One thing we can glean from the data, which may point the way forward, is to recognise the inherently local nature of BBL fandom. From its inception it has been pitched as a night-in, night-out event to pull viewers to the television. For a short tournament - no more than a few weeks - this make sense. Few people will commit to two months of nightly cricket watching, though. The more people have become committed to following their team, the more focused they've become on following only their team. As such, when local sides are playing, there is a 30-50% increase in local viewers.
This has a range of consequences for BBL administrators. Firstly, if viewers are indifferent to the teams playing, then having some matches off free-to-air won't impact their viewing habits. Viewers predominantly interested in their local team, however, will not watch at all, and a significant portion of the fan-base will miss out on seeing their team. A schedule that ensures that every match is aired on free-to-air stations within the market of the competing teams will reach significantly more viewers than a schedule that is indifferent to local preferences.
Secondly, and importantly, if fans are not watching every match, then their knowledge of the next match they should attend will be more limited. In a typical Australian sporting league this is not an issue. The schedule is constructed in "rounds" with a guarantee that a team will play at some point that weekend, whether home or away. This creates an ongoing narrative for fans, whether they are fully engaged; attending or watching the occasional match; or merely following via a work tipping competition and a scan of results.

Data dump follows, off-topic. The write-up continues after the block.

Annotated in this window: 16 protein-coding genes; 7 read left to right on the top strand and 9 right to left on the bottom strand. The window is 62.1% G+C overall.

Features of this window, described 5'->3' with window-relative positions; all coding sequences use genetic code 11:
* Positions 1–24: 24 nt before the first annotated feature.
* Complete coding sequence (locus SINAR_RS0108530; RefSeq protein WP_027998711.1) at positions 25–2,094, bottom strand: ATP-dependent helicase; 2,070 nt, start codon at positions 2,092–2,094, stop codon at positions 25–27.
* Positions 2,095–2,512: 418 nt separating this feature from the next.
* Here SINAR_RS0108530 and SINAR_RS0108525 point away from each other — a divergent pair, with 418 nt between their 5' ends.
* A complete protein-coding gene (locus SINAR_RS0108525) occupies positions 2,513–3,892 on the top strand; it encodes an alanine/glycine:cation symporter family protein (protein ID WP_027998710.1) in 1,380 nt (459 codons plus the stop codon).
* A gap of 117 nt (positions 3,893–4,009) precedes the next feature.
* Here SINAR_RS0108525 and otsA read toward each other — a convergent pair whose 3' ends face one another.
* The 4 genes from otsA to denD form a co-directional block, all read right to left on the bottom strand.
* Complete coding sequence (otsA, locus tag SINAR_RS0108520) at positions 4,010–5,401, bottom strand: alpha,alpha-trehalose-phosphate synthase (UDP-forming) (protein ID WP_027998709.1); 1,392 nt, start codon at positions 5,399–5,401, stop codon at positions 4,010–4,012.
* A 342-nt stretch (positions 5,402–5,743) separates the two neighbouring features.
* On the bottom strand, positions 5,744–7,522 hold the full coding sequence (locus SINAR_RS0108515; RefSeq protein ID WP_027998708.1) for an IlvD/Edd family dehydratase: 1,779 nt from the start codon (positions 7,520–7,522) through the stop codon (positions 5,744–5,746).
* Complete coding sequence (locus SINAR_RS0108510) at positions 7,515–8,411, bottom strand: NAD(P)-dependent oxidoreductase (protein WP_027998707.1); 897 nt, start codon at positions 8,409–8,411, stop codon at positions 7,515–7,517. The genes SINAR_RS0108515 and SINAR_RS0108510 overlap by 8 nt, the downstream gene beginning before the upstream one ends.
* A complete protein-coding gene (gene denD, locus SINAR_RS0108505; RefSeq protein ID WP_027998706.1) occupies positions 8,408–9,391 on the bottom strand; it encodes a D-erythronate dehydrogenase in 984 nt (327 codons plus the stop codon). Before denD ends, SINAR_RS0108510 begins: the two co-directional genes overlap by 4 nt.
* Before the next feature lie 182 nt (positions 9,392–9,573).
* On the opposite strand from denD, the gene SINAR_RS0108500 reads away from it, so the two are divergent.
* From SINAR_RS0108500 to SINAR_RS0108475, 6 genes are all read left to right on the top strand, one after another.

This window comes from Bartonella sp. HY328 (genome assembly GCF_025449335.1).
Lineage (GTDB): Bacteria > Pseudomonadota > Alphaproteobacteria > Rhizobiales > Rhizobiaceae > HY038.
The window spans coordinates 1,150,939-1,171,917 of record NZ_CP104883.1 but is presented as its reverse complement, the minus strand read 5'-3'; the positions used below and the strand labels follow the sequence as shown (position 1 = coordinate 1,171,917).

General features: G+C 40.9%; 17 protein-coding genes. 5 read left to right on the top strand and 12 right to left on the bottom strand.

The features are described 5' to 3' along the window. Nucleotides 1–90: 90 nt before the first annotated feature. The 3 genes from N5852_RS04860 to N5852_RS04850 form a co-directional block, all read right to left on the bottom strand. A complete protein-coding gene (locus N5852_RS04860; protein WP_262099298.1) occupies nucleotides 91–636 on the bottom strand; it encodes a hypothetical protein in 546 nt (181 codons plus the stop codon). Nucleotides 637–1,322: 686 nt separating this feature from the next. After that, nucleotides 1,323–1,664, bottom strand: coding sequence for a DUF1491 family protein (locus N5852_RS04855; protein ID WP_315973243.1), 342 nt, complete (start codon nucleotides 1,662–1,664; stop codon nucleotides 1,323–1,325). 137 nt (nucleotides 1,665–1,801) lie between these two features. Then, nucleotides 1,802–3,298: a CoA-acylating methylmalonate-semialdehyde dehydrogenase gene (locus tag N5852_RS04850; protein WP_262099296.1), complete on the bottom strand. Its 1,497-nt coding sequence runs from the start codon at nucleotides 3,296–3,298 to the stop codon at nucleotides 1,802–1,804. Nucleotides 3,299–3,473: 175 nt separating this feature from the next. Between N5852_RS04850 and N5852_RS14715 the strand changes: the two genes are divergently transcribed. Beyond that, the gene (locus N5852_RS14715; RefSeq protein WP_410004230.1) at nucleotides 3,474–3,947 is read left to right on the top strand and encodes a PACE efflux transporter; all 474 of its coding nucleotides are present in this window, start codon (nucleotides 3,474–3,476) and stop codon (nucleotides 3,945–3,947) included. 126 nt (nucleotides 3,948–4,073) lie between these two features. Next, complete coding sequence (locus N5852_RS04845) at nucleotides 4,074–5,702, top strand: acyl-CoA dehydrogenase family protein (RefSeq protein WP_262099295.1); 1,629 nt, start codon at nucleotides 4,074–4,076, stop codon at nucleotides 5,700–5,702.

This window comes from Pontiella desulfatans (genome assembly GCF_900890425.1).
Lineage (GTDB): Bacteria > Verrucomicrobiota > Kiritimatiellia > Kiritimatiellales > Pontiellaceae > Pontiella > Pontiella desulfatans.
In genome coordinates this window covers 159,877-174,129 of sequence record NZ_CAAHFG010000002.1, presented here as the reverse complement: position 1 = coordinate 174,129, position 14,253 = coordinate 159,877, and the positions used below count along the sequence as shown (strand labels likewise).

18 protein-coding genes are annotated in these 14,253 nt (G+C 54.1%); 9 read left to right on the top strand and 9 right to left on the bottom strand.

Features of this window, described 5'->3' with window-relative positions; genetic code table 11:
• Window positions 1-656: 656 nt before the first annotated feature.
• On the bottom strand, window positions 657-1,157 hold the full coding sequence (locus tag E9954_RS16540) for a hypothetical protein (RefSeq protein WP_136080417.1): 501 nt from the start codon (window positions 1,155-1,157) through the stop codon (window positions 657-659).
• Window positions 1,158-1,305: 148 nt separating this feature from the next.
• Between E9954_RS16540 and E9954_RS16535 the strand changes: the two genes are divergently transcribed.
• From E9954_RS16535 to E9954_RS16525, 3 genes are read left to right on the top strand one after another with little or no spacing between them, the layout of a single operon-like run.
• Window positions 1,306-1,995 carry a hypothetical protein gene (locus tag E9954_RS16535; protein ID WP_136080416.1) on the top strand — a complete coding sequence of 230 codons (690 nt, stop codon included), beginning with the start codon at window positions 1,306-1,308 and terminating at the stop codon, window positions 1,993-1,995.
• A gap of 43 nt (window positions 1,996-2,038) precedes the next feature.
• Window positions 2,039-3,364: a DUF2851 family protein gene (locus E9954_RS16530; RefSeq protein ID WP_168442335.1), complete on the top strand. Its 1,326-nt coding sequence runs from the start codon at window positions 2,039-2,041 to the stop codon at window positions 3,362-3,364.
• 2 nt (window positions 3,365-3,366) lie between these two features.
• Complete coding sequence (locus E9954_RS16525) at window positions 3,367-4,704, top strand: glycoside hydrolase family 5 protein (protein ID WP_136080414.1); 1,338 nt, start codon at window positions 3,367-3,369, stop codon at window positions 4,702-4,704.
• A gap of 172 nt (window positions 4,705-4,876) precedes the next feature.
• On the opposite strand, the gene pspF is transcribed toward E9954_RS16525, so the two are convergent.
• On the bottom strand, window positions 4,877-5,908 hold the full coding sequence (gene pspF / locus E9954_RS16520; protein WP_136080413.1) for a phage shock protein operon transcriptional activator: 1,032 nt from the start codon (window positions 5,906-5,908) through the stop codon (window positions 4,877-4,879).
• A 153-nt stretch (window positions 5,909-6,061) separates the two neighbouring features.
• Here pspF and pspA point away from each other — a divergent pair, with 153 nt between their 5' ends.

The BBL is a far more confusing proposition for the casual fan. There are no weekly programs that recap results and highlights, or preview the following round of matches, because the BBL beats to an incessant nightly drum. And while this won't be the reason people have turned off - the BBL has always been constructed this way - it does make it harder to keep the bulk of the fan-base on board over an extended season. As the table below shows, home games can be as frequent as every three or four days, followed by a two-week gap. Keeping track of when your team plays is not necessarily difficult, but it is harder than it should be, and at the margin that stops people going to games or watching the coverage.
So what could work?
The obvious solution would be to tighten the season: play 14 rounds of matches over seven weeks, with each round either on the weekend (four matches across Friday, Saturday or Sunday) or mid-week (four matches across Tuesday and Wednesday). The total broadcast content free-to-air would remain the same (43 games), but be tailored to local markets, to ensure local fans see every game their team plays. The in-between nights would allow players to travel, committed fans to rest, internationals to be played, and broadcasters to provide the de rigueur content-filler of modern sport: panel and recap shows.
Since its introduction to free-to-air television, the BBL has been wildly successful, but the burgeoning crowds and ratings may have hidden a few structural flaws. Expansion is only possible if schedules overlap. Not only will fans be unable to watch every match, they will be exhausted if they try.
The league has to shift, from an event, to a league based around local fans supporting local teams. The means to achieve that is to restructure in a way that emphasises the local within an overarching narrative that also de-emphasises nightly viewing. It is a shift that couldn't have been achieved in the formative years, because fans loyalties were new. The big derby crowds and disparate TV ratings show that fans are now loyal, and that a bigger, longer competition is necessary to cater for their needs.